The Art in Paper Cups and “Other” Insecurities.

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    My fifteen year old son loves to torment me by mentioning, with respect to my work, a comment which was made during the opening of “The Box Projects” in July of 2005. In parting, a woman refered to my pieces as “clever” and my son thought this was hilarious.

    It struck a cord with me as well, which seems ironic since I do consider my work more akin to parlour magic than high art.

    When a fellow artist recently visited and saw what I was working on, she asked, “What's this?” My heart sank as I replied, “It's just a paper cup I'm making.”

    I had spent the previous week very excited about the possibilities inherent in my paper “test” and to hear myself describe it in these terms reduced it to what I no doubt secretly feared could be the perception of “others”.

    In my work , I strive to be true to the process. I honestly don't give a lot of thought to what others will think of individual pieces. For me, it is a process in story-making, in revisiting my own assumptions, in not considering “carved in stone” the truth in anything I remember.

    This brings criticism (from both within and without). Technique aside – all my “paintings” have more to do with cutting in and filling, for example, because of what I learned while painting door jams – the content of my work may very well just be a re-hashing of things best forgotten.

    I really don't believe that, but I often think that. And often, both in my head and in crowds of people I love, I say so.

    My brain is always a blur with questions about art, and I guess what it really boils down to is a question about what it really is. Why is it important? Is it? What is its relationship to knowledge? Is it possible for it to be a way of knowing? Is making paper cups important?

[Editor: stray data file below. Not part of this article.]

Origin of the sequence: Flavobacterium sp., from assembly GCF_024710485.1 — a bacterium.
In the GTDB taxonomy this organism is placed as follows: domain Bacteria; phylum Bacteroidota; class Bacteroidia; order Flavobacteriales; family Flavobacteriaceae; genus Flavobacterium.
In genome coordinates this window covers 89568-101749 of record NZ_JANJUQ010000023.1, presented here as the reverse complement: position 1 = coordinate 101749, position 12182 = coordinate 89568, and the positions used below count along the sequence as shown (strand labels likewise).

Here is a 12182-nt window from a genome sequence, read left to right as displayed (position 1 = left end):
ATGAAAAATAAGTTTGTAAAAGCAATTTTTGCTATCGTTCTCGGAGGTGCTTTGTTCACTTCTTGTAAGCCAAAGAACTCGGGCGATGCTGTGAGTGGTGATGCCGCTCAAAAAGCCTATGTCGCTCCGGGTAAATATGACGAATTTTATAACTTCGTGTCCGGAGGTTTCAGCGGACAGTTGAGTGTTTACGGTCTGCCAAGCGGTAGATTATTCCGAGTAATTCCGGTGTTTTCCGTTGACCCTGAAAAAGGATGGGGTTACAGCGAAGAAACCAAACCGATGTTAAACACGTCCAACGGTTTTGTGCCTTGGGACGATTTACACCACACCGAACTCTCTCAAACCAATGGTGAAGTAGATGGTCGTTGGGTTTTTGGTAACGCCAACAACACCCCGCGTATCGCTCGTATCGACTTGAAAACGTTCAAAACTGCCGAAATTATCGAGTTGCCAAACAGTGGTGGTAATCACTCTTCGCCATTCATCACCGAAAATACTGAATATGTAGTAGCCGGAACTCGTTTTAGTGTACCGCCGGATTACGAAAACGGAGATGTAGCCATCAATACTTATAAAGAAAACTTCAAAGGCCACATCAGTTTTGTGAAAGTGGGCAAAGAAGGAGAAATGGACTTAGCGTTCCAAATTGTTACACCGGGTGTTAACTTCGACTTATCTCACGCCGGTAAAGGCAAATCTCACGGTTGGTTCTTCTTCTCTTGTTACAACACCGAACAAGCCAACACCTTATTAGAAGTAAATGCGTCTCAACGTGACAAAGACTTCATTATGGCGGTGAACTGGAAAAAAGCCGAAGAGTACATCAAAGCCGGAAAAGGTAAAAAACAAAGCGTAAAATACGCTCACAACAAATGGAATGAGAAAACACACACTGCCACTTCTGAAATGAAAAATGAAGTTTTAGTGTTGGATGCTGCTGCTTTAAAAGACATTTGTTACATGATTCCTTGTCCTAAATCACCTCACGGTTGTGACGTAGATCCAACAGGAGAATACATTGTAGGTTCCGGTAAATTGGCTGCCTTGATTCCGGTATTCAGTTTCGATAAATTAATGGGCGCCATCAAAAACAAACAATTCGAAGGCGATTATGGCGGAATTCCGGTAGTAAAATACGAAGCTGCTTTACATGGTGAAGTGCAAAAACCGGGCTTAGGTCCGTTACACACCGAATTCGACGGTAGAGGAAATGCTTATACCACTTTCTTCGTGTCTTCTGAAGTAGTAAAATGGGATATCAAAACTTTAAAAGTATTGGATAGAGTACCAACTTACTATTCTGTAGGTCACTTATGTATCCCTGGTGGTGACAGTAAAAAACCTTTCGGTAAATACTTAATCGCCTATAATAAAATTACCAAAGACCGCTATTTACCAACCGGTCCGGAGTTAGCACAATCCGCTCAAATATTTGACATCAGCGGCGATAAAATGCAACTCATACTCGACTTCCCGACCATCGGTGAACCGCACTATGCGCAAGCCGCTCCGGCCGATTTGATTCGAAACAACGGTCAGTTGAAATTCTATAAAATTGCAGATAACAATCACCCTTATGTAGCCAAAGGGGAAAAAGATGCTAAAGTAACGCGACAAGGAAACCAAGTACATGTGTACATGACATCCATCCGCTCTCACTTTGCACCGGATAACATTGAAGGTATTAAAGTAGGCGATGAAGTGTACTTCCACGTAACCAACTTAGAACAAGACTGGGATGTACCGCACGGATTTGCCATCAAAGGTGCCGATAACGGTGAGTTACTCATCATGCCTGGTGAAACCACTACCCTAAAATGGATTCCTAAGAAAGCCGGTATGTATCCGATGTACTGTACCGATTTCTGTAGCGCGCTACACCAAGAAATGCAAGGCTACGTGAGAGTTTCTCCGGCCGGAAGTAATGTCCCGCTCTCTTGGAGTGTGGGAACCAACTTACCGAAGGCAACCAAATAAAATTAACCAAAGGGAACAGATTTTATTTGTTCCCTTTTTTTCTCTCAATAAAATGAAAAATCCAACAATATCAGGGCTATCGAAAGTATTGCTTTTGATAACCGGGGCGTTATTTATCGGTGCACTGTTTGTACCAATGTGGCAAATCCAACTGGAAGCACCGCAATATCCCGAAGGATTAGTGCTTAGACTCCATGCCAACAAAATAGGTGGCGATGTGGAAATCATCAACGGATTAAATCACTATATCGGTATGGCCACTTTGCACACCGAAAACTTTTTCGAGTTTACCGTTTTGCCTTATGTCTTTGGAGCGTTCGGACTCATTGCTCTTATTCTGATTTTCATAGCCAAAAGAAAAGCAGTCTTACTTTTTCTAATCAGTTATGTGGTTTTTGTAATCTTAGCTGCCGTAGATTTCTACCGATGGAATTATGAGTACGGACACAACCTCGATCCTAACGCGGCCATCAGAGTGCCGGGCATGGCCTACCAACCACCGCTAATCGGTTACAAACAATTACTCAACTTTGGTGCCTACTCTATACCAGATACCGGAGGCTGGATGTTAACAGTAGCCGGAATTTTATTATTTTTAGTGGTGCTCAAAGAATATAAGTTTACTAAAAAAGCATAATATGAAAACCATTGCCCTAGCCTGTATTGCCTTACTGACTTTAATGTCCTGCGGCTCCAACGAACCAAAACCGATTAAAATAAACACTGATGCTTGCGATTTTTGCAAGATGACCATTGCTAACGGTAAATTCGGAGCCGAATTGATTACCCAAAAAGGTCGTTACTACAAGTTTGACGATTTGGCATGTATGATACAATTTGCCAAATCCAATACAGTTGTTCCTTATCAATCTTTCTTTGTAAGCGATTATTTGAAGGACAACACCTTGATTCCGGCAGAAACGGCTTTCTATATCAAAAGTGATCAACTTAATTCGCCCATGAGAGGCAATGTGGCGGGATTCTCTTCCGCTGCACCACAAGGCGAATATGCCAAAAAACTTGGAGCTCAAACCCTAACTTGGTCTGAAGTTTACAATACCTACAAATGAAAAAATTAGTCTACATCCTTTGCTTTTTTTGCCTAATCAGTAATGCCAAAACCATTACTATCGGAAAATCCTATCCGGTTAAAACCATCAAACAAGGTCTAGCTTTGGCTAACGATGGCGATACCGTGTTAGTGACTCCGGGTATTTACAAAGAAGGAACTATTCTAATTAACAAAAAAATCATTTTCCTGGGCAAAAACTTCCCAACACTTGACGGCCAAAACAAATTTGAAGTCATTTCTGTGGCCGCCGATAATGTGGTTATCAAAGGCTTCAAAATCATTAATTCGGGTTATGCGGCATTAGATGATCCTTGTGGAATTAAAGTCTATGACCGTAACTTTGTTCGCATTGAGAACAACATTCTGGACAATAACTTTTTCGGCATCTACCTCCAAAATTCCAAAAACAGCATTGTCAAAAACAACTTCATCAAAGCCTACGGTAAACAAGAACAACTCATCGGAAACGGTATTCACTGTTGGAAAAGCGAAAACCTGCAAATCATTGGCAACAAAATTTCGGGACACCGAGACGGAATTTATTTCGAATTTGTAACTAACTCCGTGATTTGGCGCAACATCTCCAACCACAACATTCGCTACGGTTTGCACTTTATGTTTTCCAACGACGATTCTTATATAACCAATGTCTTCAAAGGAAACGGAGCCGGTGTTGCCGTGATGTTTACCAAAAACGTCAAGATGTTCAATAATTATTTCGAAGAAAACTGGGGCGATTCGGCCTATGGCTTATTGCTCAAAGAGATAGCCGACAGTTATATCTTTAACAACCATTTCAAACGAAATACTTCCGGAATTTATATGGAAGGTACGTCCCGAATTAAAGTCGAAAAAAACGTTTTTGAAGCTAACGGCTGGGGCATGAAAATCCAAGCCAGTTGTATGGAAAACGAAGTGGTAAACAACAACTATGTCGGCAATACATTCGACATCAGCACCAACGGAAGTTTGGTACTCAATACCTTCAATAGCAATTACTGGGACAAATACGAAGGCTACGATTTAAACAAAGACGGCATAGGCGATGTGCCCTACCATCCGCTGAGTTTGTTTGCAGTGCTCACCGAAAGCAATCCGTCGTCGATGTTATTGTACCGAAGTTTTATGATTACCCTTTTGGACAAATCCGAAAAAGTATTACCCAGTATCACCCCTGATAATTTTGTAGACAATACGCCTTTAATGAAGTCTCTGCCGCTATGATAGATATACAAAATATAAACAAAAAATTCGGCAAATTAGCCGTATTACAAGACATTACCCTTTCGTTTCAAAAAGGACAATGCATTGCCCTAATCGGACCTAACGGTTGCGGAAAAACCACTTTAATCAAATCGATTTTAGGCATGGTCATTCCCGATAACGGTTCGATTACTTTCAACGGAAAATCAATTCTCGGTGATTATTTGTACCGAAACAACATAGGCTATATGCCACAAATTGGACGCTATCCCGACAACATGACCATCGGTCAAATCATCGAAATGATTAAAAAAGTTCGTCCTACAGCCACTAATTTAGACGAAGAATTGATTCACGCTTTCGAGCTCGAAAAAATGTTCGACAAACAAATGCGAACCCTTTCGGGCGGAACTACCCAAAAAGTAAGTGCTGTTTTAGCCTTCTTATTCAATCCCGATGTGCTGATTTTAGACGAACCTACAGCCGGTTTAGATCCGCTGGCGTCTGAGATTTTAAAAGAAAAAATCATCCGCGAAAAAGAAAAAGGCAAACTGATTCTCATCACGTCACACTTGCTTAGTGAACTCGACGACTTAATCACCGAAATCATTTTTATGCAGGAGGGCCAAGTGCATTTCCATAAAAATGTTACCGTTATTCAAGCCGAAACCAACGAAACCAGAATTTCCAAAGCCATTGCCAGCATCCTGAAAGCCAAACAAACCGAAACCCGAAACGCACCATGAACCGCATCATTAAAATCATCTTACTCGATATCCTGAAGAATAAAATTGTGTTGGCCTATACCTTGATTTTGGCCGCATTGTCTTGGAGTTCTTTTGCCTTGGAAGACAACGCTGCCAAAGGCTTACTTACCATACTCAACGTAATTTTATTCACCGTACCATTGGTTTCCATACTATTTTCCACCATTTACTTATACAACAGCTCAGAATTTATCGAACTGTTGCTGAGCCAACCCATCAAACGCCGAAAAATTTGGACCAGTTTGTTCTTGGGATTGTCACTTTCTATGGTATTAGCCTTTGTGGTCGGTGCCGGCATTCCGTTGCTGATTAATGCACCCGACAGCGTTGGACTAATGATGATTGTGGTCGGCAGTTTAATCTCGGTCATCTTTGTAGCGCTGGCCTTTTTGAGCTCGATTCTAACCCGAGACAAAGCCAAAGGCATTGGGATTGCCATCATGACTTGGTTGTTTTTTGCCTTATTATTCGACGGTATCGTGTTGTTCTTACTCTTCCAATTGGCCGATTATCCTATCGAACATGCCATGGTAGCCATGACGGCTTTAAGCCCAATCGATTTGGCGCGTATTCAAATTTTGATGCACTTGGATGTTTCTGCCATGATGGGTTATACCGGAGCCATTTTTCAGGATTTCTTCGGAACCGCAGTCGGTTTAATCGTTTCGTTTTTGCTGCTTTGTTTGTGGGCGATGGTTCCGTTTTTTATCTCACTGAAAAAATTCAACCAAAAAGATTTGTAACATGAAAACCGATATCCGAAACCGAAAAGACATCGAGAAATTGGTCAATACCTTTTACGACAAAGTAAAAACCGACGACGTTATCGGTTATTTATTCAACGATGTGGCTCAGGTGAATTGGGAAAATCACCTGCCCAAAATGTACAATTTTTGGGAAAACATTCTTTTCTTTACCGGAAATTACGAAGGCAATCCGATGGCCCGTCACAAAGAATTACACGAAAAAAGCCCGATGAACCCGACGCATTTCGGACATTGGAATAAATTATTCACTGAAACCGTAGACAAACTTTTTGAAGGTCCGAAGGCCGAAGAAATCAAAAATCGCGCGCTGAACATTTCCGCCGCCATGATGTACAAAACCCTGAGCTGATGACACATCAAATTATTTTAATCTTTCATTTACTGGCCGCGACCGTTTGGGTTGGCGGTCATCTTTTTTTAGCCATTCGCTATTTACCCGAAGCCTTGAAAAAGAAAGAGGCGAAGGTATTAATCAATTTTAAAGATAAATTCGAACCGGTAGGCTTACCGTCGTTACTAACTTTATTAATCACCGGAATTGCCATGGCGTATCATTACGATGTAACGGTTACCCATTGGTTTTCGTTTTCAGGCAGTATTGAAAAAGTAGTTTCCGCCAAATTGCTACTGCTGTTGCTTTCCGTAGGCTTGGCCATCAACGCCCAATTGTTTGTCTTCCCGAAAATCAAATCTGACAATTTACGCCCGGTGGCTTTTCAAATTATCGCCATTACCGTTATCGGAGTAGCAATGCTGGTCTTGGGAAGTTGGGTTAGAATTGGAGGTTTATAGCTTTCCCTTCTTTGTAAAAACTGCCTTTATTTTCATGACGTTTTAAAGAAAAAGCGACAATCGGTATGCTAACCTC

Perhaps only a clever person would know for sure.

    1. bitchplz 83 months ago | reply

      I suffer from constantly thinking that people are judging me harshly. I can handle it when it comes to my personality/appearance etc. but when it comes to projects whether they be personal or in an academic sense.... I get so paranoid.

      Maybe it's years of falling into the majority and not standing out. I don't know. Maybe it's why anything artistic that has ever come out of me has been "safe".

      This is why making paper cups are definitely important.

    2. themathchick 82 months ago | reply

      Personally, I love your paper cup...creating art (and paper cups) is important, especially if you enjoy it yourself (both the process and the project, I suppose). All too often people throw around criticism with reckless abandon - I think that those people are generally to be dismissed...sometimes there is merit in criticism providing that the critique is something that you can learn and grow from...otherwise - forget it, and move on to your next creative endeavour ;)

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